Anime has been ripping itself off for a long time. Most shows recycle elements, even fan favorites like Love Hina and Inuyasha. And don't even get started on franchises, for whatever originality could be found in the Gundam series died a long time ago. A lot of times, we forgive good shows for their stolen elements. But what happens when a show sticks a little too close to its sources? Although I rather enjoyed the show, De:vadasy is clearly an intentional rip-off of Neon Genesis Evangelion, from the mecha designs right down to the protagonist. It isn't content just to rip on EVA, though, as it plays out as a less horrific and tentacle free reminder of Iczer 1. With a bit of gore, a bit of sex, and wacko alien mecha action, De:vadasy covers all the fanboy bases but doesn't go much beyond that, though I liked it for what it was.

It's been about a year since aliens landed on Earth. Although Anno Kei has his mind more on girls than interstellar battlefields, he winds up joining "Spirits" with his friend Naoki to get out of going to school. "Spirits" turns out to be an experimental training exercise on the part of the military and Kei winds up being molded into one of the two operators of Devadasy, an alien mecha the Japanese were able to get their hands on. The mech requires a second operator, and the mysterious Amara is chosen for the job. Naoki's none too happy about it, especially when she finds out that Devadasy essentially runs off of libido. She's willing to help if she can save Kei from death at the hands of alien invaders...but what sacrifice will ultimately be required of them?

There's not much to say about De:vadasy's format or animation. A three-part OVA from late 2000-early 2001, the animation is good but a little washed out, not all that unlike how EVA looked until the recent restoration of the program. You'll recognize a lot of the mechanical designs looking like you-know-what-show, though the characters aren't quite that blatantly stolen. The music didn't stay with me at all, though it wasn't annoying, either. It was all pretty plain, in my opinion.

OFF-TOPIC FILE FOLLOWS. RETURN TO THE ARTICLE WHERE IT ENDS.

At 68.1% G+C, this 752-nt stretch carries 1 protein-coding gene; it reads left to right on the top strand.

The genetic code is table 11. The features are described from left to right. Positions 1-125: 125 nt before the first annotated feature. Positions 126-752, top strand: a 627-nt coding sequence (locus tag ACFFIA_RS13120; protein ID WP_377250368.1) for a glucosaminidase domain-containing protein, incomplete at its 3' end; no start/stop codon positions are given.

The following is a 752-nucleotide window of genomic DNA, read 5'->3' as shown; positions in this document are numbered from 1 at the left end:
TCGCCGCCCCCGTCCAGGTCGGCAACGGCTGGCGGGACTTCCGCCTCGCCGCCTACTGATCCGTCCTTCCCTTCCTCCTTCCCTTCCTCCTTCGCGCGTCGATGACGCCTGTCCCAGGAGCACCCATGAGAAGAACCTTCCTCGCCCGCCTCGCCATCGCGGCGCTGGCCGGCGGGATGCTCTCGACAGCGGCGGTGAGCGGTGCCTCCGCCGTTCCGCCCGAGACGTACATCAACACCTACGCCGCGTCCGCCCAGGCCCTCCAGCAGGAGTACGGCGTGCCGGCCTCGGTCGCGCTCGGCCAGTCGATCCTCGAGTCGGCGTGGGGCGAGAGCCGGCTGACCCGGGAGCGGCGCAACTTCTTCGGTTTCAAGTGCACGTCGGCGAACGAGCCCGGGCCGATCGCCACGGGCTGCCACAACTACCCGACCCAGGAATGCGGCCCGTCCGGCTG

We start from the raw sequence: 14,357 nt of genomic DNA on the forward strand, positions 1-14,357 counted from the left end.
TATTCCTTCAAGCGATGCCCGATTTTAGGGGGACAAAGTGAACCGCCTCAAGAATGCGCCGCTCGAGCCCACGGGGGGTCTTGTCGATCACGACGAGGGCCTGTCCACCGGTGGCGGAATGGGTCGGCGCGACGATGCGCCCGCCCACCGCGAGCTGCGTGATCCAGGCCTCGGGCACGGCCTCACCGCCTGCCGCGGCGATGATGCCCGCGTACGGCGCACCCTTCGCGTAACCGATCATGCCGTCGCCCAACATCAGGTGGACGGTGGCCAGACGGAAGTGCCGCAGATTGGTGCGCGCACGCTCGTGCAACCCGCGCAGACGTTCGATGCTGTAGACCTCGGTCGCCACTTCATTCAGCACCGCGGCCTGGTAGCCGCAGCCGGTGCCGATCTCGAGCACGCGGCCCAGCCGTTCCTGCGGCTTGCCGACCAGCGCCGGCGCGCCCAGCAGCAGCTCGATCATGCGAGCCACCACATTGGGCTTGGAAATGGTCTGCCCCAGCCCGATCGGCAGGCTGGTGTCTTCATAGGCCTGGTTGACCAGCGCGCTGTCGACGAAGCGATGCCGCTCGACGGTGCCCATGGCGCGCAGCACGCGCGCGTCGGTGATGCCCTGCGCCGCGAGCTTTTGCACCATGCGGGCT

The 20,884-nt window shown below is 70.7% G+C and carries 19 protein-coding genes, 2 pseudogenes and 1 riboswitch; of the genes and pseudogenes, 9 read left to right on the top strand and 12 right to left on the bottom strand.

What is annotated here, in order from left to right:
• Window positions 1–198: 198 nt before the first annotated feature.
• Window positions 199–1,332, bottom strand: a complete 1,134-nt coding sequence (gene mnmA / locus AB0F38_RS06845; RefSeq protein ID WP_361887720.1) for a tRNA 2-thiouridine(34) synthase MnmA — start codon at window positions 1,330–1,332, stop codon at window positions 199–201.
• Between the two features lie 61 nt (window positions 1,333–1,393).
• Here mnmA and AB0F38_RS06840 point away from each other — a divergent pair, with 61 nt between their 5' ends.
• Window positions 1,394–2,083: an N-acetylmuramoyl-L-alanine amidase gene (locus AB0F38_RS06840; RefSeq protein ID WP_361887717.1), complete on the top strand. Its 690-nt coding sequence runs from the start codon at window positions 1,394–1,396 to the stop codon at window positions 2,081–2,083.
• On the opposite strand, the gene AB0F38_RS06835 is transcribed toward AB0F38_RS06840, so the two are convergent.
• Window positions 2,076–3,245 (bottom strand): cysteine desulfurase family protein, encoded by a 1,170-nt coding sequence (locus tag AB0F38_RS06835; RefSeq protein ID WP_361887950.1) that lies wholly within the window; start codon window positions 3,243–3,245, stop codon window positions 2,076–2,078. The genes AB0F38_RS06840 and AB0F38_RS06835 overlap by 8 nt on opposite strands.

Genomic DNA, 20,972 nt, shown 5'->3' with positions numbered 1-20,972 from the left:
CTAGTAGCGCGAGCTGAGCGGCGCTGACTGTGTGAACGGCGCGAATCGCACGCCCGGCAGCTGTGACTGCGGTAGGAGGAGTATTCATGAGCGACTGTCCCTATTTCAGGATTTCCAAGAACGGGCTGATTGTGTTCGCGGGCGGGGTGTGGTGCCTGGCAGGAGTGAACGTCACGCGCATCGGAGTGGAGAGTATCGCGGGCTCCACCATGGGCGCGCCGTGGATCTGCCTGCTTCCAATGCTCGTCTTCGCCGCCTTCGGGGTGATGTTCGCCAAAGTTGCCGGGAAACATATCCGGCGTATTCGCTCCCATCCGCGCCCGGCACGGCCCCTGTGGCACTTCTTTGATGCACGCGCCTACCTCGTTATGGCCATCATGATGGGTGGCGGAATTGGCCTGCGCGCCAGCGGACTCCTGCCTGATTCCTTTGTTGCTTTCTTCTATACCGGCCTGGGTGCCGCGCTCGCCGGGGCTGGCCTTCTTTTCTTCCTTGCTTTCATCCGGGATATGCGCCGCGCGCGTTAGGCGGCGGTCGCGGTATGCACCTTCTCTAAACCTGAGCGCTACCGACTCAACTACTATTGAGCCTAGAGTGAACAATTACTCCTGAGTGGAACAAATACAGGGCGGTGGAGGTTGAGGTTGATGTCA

That doesn't mean that I don't think De:vadasy didn't have some good marks going for it. Whereas I've never really gotten into EVA, though I've tried (and will be trying again in the near future), De:vadasy pops us right into the action. Even if it is a little confusing, the first episode messes with the timeline just enough that we get into the story right away, picking up the exposition later. I was reeled in right away, and for the roughly hour running time of the show, I got into it.

But does the material from Neon Genesis Evangelion ruin it? For all the talk on the Internet about how this show steals from EVA, I felt it had far more in common with Iczer 1 and old tentacle horror pictures. Granted, there isn't a tentacle in sight, but the internal struggles of the leads (and especially Naoki) are very reminiscent. Combined with women piloting mecha in their skivvies (if even that much), the hidden mysteries surrounding the aliens, and the fact that AIC was the lead production company on both, and you've got some striking similarities to Iczer 1, even if they are 15 years apart. However, this is far more enjoyable to watch that Iczer 1 ever was.

I sound pretty hyped on De:vadasy, and that's not exactly true. Admittedly, most reviewers have slammed it so thoroughly that I was surprised at just how much I enjoyed it. It has a good sense of flow, a lot of action, and a focus on only two characters. However, there are still problems. Kei is nothing more than another take on the "average Ataru" who is run as much by his hormones as by his brain. Naoki isn't all that much different, and had we known them both better, perhaps this would be a better show. Although sexuality is built into the show in such a way that I wasn't particularly offended by it, one could question whether it was necessary...and there are some bits that will disturb the sensitive. Parts of the plot are paper-thin, as well, partially because of its abbreviated running length. Finally, it's not all that memorable. Just a day after watching it, I had to go back and watch the ending again to remember what happened...not a good sign.

But what really makes or breaks De:vadasy is your take on Evangelion. If you loved it and thought it was a superb anime, then I can't see much other response than either pity or disgust at De:vadasy. If you aren't yet convinced that Evangelion is the last word in sci-fi anime, you'll note the similarities but might find this at least entertaining, as I did. Yes, it's clearly an homage at best, but not nearly as bad a one as many claim it to be, and one I'd suggest for the Netflix queue if you're running low on suggestions.

De:vadasy -- violence, nudity, sexual concepts and situations (though most are implied and off-screen) -- B